New Delhi | Jagran Trending Desk: In a proud moment for the whole country, Indian researchers have discovered three supermassive black holes from as many galaxies that are merging to become a triple active galactic nucleus, said the Department of Science and Technology.

A triple active galactic nucleus refers to the compact region at the centre of a newly discovered galaxy that is capable of having much higher-than-normal luminosity.

As per the information provided by the Department of Science and Technology, this is a very rare occurrence that has taken place in our nearby galaxies and it specifies that small merging groups are exemplary laboratories that will help in detecting the multiple accreting supermassive black holes and increases the possibility of detecting such rare occurrences.

These supermassive black holes are hard to find as they do not emit any light. However, they can show their presence by interacting with their surroundings. The time when dust and gas drops from the surroundings fall onto a supermassive black hole, some of the mass is swallowed by the black hole whereas little of it is transformed into energy and emitted as electromagnetic radiation that makes the black hole appear very luminous.

These are referred to as active galactic nuclei (AGN) and release huge amounts of ionized particles and energy into the galaxy and its surroundings. Both of them play an essential role in the contribution of the growth of the medium around the galaxy and ultimately the evolution of the galaxy itself.

A team of researchers from the Indian Institute of Astrophysics consisting of Jyoti Yadav, Mousumi Das, and Sudhanshu Barway along with Francoise Combes of College de France, Chaire Galaxies et Cosmologie, Paris, while learning a known interacting galaxy pair, NGC7733, and NGC7734, found that unusual emissions from the centre of NGC7734 and a large, bright clump along the northern arm of NGC7733.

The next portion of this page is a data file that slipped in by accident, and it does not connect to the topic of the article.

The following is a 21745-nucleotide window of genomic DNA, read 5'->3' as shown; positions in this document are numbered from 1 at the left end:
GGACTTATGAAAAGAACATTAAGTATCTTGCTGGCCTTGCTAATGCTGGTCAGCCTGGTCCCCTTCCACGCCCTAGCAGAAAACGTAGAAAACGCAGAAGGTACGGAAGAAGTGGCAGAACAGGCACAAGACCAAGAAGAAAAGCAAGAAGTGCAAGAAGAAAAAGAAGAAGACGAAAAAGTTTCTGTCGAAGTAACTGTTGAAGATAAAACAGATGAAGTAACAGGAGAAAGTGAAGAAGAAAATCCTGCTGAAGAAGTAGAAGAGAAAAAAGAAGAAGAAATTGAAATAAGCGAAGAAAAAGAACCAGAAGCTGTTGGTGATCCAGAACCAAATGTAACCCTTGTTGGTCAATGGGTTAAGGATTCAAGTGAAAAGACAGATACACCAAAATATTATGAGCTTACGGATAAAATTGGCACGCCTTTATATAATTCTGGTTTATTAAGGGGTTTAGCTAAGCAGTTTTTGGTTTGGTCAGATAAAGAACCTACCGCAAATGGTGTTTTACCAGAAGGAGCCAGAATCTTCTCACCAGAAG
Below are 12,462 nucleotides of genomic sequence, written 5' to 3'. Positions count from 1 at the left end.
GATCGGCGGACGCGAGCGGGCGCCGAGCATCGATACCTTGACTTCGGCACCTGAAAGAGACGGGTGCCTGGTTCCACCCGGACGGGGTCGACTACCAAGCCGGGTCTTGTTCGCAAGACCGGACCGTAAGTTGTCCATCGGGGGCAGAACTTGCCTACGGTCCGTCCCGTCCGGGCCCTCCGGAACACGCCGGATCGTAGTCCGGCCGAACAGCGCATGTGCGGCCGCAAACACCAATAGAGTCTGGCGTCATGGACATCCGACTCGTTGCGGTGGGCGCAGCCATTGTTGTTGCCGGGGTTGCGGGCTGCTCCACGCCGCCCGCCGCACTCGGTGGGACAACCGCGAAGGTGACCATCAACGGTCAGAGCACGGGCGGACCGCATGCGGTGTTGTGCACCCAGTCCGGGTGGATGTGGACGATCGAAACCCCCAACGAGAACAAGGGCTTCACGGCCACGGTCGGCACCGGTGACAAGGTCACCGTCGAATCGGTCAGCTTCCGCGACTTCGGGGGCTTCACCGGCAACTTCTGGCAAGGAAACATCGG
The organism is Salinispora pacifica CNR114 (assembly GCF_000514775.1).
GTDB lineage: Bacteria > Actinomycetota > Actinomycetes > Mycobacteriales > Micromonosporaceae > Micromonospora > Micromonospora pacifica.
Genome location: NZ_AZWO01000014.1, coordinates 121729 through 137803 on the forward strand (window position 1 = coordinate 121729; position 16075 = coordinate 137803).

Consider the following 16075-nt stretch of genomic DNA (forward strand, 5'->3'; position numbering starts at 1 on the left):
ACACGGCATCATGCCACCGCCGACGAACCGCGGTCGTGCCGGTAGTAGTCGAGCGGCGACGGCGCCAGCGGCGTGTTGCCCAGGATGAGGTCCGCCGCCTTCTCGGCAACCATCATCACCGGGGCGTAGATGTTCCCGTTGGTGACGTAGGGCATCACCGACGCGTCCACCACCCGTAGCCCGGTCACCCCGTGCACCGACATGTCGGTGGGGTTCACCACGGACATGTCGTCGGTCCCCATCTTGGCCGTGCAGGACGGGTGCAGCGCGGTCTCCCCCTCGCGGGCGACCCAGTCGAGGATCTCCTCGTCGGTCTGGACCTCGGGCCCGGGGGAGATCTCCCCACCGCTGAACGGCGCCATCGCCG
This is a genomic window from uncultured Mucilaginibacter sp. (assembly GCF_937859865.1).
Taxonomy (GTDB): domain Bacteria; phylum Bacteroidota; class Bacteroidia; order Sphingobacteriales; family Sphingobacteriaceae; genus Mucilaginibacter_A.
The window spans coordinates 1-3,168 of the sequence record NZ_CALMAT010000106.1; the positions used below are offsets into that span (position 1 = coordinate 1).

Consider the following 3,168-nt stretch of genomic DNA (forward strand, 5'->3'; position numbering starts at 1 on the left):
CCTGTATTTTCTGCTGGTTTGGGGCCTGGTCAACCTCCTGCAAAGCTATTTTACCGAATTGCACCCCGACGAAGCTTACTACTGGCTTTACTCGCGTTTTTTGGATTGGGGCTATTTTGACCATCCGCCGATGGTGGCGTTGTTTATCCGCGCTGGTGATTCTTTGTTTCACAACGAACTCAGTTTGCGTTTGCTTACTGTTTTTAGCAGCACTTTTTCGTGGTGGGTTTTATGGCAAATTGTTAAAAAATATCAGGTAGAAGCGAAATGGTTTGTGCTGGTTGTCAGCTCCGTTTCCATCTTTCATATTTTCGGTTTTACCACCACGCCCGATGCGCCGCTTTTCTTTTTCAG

According to their inspection, the clump is moving at a different velocity compared to the galaxy NGC7733 itself. The scientist mentioned that this clump was not a part of NGC7733; rather, it was an entire tiny separate galaxy that was behind the army. They named this galaxy NGC7733N.

The results were published in a journal named Astronomy and Astrophysics used data from the Ultra-Violet Imaging Telescope (UVIT) onboard the first Indian space observatory ASTROSAT, the European integral field optical telescope called MUSE mounted on the Very Large Telescope (VLT) in Chile and infrared images from the optical telescope (IRSF) in South Africa.

Meanwhile, the images obtained from the UC and H-alpha also supported the presence of the third galaxy by disclosing star formation along with the tidal tails, which could be a result of the merger of NGC7733N with the larger galaxy. All these galaxies host an active supermassive black hole in their nucleus and hence form a very rare triple AGN system, as per the statement released by the ministry.

The research suggests that one of the main factors which are impacting galaxy evolution in galaxy interactions. This thing happens when galaxies proceed close to each other and make a great gravitational force on each other. During this process, the respective supermassive black holes can get near each other. The dual black holes start consuming gas from their surroundings and become dual AGN.

According to the explanation given by IIA, if two galaxies crash together, their black hole will also come closer by transferring the kinetic energy to the surrounding gas. There is a reduction in distances between the blackholes with time until the separation is around a parsec (3.26 light-years).

The two black holes are then unable to lose any further kinetic energy to get even closer and merge. This refers to the final parsec problem. However, the existence of a third black hole can help in solving the problem. The dual merging blackholes can transfer their energy to the third blackhole and merge.

Earlier, several AGN pairs have been detected however the triple  AGN are extremely rare and only a few were found through the help of X-ray observations. But the IIA team expects such triple AGN systems to be more common in small merging groups of galaxies. Although the main focus of the study is on one system, results advised that small merging groups are ideal laboratories to detect multiple supermassive black holes.

(With PTI inputs)

Posted By: Mallika Mehzabeen